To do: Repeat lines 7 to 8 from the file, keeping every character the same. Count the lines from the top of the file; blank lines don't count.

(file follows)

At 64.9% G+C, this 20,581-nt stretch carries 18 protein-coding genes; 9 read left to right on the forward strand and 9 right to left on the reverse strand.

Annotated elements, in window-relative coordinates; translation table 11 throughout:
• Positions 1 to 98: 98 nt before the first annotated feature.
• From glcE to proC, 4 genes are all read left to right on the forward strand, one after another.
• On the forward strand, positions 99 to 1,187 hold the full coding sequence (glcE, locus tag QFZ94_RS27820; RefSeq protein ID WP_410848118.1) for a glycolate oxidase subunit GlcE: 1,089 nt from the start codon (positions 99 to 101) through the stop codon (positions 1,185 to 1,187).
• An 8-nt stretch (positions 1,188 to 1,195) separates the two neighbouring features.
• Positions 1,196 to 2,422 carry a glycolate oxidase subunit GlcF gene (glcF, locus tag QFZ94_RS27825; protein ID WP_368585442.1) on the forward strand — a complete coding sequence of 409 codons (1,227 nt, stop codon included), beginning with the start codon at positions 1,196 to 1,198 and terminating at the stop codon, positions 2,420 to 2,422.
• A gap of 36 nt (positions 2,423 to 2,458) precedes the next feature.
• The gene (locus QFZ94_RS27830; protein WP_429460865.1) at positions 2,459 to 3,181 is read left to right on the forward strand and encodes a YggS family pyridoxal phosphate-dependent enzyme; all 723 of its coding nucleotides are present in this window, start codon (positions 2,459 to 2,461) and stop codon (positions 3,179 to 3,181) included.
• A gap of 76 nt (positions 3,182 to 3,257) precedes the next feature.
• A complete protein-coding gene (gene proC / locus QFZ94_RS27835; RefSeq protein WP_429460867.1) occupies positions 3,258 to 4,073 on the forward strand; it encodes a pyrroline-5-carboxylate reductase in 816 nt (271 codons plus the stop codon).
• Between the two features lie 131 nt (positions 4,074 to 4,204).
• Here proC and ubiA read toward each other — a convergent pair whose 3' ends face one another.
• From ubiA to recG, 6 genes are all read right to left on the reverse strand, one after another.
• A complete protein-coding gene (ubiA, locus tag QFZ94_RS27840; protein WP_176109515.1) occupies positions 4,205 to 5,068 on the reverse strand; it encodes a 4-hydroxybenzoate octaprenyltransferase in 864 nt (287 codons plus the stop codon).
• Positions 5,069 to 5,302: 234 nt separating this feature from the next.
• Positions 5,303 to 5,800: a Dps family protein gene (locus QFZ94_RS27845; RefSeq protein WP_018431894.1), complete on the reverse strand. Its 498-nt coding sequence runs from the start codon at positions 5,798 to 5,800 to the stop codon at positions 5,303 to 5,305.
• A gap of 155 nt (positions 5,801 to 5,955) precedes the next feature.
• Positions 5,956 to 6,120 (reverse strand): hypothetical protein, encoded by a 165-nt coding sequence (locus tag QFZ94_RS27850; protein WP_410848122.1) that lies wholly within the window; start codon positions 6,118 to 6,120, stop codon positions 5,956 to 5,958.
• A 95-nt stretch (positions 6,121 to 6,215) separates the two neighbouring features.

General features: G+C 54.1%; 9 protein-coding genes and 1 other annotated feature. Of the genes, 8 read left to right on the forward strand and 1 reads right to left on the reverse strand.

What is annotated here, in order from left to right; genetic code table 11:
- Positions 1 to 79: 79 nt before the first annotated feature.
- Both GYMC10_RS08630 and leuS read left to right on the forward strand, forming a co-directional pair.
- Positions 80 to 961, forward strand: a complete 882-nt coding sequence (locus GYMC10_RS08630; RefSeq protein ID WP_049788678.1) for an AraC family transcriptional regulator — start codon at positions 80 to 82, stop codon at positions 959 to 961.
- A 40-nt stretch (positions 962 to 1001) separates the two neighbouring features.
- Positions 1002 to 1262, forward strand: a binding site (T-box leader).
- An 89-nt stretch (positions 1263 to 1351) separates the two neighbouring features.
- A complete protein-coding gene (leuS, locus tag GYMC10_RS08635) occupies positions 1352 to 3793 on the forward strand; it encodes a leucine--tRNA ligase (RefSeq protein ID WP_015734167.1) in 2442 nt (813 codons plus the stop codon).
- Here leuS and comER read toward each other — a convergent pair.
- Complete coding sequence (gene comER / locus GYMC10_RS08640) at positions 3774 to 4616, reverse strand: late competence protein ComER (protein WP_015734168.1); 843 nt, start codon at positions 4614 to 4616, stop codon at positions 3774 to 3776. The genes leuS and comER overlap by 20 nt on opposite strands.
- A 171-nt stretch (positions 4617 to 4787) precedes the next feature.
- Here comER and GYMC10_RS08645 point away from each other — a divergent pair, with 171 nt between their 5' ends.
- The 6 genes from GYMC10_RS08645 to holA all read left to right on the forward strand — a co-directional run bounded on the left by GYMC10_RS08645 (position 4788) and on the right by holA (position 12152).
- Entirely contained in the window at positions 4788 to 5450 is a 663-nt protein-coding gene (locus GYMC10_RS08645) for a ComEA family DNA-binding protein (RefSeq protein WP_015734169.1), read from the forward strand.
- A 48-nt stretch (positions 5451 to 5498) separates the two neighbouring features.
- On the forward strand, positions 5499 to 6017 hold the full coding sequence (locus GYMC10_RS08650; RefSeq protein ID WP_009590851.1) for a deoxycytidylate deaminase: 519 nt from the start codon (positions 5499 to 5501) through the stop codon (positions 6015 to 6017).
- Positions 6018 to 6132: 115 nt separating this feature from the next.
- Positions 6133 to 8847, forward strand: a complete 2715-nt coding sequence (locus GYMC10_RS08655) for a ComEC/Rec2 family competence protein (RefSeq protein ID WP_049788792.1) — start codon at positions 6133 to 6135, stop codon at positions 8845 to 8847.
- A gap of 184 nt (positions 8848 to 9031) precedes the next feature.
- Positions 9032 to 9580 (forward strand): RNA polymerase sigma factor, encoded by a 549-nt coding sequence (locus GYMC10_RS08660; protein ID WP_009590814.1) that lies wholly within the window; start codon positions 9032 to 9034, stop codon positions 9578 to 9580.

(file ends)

• Positions 1,196 to 2,422 carry a glycolate oxidase subunit GlcF gene (glcF, locus tag QFZ94_RS27825; protein ID WP_368585442.1) on the forward strand — a complete coding sequence of 409 codons (1,227 nt, stop codon included), beginning with the start codon at positions 1,196 to 1,198 and terminating at the stop codon, positions 2,420 to 2,422.
• A gap of 36 nt (positions 2,423 to 2,458) precedes the next feature.